Executive function helps us to reflect on why a student may be behaving a certain way or struggling to control themselves and gives educators a better idea of how to respond most effectively. It’s the foundation for many of the terms we use every day to describe student behavior: self-regulation, willpower, planning ahead, perseverance, self-control, and other similar ideas about conscious, effortful skills that can be developed—but only with the support of strong executive functioning skills

By teaching executive function skills, students are able to develop the attitudes, behaviors, and social-emotional competence they will need into their adolescence and adulthood.

But with so many students experiencing disruptions and inconsistencies to learning modalities, managing behavior has increasingly become difficult.

That’s why we’re proud to offer three new strategies to support schools in helping students build their executive functioning skills.

Executive function strategies

Understanding Executive Function Skills

This strategy guides you in developing awareness and understanding of executive function–what it is, how it helps, and why it matters to students and their development. You’ll learn how executive function shows up in students and the influence it has as well as resources to purposefully create space to develop these skills with your students.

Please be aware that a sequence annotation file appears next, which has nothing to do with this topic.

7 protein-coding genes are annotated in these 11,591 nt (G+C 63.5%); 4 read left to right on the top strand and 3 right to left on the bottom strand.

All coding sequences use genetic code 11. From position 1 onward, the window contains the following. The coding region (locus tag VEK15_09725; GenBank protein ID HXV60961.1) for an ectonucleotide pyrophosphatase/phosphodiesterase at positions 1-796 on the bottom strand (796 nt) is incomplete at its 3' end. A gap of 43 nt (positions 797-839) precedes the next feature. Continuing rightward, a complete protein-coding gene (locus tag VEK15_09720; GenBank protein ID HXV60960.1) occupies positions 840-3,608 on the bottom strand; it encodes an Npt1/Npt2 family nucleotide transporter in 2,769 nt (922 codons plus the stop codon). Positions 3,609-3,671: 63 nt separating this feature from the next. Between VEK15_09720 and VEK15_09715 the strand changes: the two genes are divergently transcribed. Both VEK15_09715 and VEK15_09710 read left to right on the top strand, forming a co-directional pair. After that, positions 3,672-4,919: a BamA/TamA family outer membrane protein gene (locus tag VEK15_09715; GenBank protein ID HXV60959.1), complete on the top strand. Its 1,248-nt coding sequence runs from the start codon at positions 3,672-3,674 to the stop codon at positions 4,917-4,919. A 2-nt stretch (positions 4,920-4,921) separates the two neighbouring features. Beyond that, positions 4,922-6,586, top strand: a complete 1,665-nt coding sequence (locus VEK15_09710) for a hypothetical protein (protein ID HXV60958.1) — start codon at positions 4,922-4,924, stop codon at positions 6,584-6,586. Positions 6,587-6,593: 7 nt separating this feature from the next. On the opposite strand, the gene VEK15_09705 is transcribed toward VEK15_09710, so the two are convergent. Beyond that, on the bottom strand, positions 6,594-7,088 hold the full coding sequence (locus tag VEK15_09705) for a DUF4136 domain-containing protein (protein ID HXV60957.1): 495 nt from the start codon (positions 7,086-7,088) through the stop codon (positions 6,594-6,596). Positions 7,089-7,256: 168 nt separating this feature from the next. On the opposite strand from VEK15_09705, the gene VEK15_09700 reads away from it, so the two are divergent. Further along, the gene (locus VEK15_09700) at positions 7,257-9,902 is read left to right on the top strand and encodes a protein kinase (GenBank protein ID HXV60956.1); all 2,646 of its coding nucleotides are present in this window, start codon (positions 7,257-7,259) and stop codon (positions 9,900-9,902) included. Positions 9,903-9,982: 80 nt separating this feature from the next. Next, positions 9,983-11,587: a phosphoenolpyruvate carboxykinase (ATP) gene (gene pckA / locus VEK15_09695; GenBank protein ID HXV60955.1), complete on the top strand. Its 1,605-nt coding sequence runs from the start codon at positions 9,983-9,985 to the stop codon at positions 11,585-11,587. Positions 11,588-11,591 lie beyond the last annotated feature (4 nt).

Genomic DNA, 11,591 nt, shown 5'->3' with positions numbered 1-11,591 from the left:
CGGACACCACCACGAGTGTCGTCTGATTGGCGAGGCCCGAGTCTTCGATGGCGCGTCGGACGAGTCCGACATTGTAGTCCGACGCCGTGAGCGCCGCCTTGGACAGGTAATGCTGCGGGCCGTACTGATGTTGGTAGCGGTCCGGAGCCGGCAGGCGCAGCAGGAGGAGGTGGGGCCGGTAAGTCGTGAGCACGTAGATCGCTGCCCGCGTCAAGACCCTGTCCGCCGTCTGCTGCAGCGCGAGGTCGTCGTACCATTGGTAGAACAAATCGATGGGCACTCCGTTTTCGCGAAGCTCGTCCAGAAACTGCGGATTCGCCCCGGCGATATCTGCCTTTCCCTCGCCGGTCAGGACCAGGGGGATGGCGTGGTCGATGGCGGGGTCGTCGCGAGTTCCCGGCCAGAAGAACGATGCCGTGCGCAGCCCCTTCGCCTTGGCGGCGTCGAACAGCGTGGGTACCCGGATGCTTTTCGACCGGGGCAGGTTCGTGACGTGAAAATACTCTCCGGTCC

Developing a Growth Mindset with Executive Functioning Skills

This strategy helps students develop a growth mindset using executive functioning skills to calm down, assess the situation, and proceed with clarity using three steps: pausing, visualizing, and retrying. By stopping to identify feelings that are coming up, visualizing a solution or different outcome, and then approaching the situation with a new path forward, students are able to develop skills that can support them as they face challenges.

By helping students learn how to navigate through challenges with specific skills to accomplish specific outcomes, this strategy helps educators normalize changing a perspective or attitude and reinforce and empower students to be their own problem-solvers.

Responding to Setbacks with Executive Function Skills

We all experience setbacks, but the key to overcoming them is how we respond. The same is true for students. Instead of letting our emotions get the best of us, this strategy teaches students a process they can use to overcome challenges.

In this strategy, students investigate what they’re feeling, brainstorm solutions, and then identify an executive function skill that can help them reach their solution. Giving students the opportunity to practice how to be responsive in tough moments helps them to eventually be able to tap into their skills independently both in and out of the classroom.

Learn more

Supporting students to close academic gaps while honoring their social-emotional development means that we need to meet them where they are to get them where they need to be. 

Discover more about executive function skills with our BetterLesson webinar. You’ll leave with concrete and actionable takeaways to incorporate in your practice that offer support to better manage and support behavior.


BetterLesson

Posted in Social Emotional Learning and Habits of Success Inclusive and Responsive Educational Practices Student-Centered Instruction Social-Emotional Learning